GCSE English Literature – Examining for 2021: Encore

[See previous post for context].

Twitter was all a-flutter yesterday with protests about how poetry is going to be removed from the curriculum for 2021 because of reductions to commitments in coverage for examination. This social media outrage was in fact prompted by articles in the major press – BBC, TES etc. – and most of all of it came from poets/writers who I admire and respect.

As I said yesterday [and to a degree confirmed by this social media and that news thread] teachers would most likely, as a pragmatic decision, drop poetry teaching, and therefore student examination, in order to focus on two defined prose and drama texts, whatever, as I put it, those texts’ likeability.

We could and should be up in arms about teachers having to make pragmatic rather than educational decisions! But they have been doing this for decades and decades! I have been out of the classroom now for 10 years, but in my 30 years as an English teacher – whose curriculum was most often diminished/destroyed by governments of all hues and philistinism [not least the appalling duo of Cummings/Gove] – we always ended up as practitioners making the best of what was dictated.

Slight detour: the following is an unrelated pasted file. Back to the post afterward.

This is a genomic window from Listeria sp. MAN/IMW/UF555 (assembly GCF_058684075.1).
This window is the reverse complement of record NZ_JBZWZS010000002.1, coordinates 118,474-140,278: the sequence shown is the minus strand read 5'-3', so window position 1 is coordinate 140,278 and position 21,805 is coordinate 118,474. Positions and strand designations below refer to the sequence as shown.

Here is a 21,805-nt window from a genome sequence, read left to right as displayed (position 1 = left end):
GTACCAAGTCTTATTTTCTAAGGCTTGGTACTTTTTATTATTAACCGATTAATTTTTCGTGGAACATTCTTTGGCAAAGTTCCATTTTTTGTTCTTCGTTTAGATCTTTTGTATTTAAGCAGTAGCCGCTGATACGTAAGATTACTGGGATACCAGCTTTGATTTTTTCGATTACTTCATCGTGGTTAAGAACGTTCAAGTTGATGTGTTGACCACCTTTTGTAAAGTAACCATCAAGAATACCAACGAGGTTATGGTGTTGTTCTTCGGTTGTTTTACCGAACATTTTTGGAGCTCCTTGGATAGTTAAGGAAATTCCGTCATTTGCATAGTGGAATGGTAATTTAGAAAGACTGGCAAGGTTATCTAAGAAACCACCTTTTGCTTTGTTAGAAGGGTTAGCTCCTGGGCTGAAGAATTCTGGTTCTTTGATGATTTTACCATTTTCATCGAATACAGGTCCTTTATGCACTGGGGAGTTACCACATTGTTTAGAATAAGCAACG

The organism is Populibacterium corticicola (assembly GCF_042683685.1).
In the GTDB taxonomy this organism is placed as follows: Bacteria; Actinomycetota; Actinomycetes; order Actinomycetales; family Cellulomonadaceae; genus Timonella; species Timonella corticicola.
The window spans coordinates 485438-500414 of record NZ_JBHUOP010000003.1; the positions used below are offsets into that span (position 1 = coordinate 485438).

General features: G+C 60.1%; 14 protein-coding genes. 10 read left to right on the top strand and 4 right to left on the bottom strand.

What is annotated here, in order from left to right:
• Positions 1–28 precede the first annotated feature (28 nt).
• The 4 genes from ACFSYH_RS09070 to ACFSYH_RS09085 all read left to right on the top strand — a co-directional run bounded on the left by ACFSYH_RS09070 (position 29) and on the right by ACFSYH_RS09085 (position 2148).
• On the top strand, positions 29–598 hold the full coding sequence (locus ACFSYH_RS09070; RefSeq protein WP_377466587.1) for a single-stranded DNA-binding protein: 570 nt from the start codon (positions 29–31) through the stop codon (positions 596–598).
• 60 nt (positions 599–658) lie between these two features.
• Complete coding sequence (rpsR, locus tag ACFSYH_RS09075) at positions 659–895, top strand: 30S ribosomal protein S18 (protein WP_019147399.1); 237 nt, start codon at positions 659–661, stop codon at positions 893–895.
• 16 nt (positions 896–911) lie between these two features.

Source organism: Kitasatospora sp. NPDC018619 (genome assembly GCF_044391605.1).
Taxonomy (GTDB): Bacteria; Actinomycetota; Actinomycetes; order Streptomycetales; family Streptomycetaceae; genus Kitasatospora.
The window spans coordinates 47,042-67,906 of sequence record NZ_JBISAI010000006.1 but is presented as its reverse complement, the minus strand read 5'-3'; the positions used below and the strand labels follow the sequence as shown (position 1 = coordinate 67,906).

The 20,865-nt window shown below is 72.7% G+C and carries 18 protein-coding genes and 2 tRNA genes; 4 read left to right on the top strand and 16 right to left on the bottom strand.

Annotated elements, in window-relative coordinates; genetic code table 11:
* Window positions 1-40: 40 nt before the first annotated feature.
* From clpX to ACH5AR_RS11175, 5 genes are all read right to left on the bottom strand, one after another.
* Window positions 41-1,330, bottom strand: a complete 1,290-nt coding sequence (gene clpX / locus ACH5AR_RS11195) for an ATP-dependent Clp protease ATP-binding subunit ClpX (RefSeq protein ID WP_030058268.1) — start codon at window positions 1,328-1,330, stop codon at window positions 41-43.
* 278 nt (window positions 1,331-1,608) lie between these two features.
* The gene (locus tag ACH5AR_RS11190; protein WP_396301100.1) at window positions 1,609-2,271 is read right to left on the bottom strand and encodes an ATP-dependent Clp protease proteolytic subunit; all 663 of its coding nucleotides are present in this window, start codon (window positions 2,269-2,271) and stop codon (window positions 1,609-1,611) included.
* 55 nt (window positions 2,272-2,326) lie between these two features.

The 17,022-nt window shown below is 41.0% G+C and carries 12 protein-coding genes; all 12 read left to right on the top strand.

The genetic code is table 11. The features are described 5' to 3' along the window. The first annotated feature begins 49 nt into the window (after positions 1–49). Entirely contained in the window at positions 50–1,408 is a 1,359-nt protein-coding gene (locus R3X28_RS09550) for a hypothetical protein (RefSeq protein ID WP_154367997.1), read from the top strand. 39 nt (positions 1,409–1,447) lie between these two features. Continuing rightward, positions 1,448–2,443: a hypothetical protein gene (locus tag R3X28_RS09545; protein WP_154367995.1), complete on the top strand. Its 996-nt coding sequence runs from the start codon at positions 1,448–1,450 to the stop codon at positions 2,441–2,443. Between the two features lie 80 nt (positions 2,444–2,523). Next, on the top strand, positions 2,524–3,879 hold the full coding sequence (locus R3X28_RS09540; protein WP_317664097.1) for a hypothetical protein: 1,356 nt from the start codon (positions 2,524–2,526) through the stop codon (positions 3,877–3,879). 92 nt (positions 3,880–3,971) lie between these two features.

How often did we work our kowtowed butts off making the best of English KS3 SATs teaching of content we deplored? We made a huge success, I think, in finding ways to teach Shakespeare as the dramatic performance it is, only for such to be belittled by pseudo-lit-crit type questioning. And how many ludicrous SATs results did we challenge in our schools to no avail because mark schemes could not accommodate student answers better and beyond the singular defined in those?

Who was to blame for the immediate above? Well, all governments who promoted this educational garbage. And the English teachers who marked these exams. And all the writers and English teachers who did not complain and campaign and respond to consultation documents and whose teacher unions did not support.

By the way: English teachers were the first to refuse to mark SATs one year, for which the unions took credit [!], and Labour under Ed Balls eventually got rid of KS3 SATs.

And what of English KS1 and 2 SATs that have survived so long? Unbelievable destructive rubbish approved by the empty space that is Nick Gibb.

If any of the poets/writers I admire get this far I would like to reassert that admiration now!! I hate forced pragmatism. I see it in the GCSE examining I have done/do [a different planet from SATs, though many might not agree] when the teachers’ narrow and pragmatic focus is so apparent in student responses. I have analysed this in detail often and throughout this blog – including, by the way, how I wrote and complained to every single Education Secretary throughout my teaching career, took the DfE to significant task, and campaigned successfully against the Cummings/Gove desire to make the study of Romantic poets a compulsory entity – and I have understood it because I too experienced as Head of English the pressure of a target and measurement/judgement culture.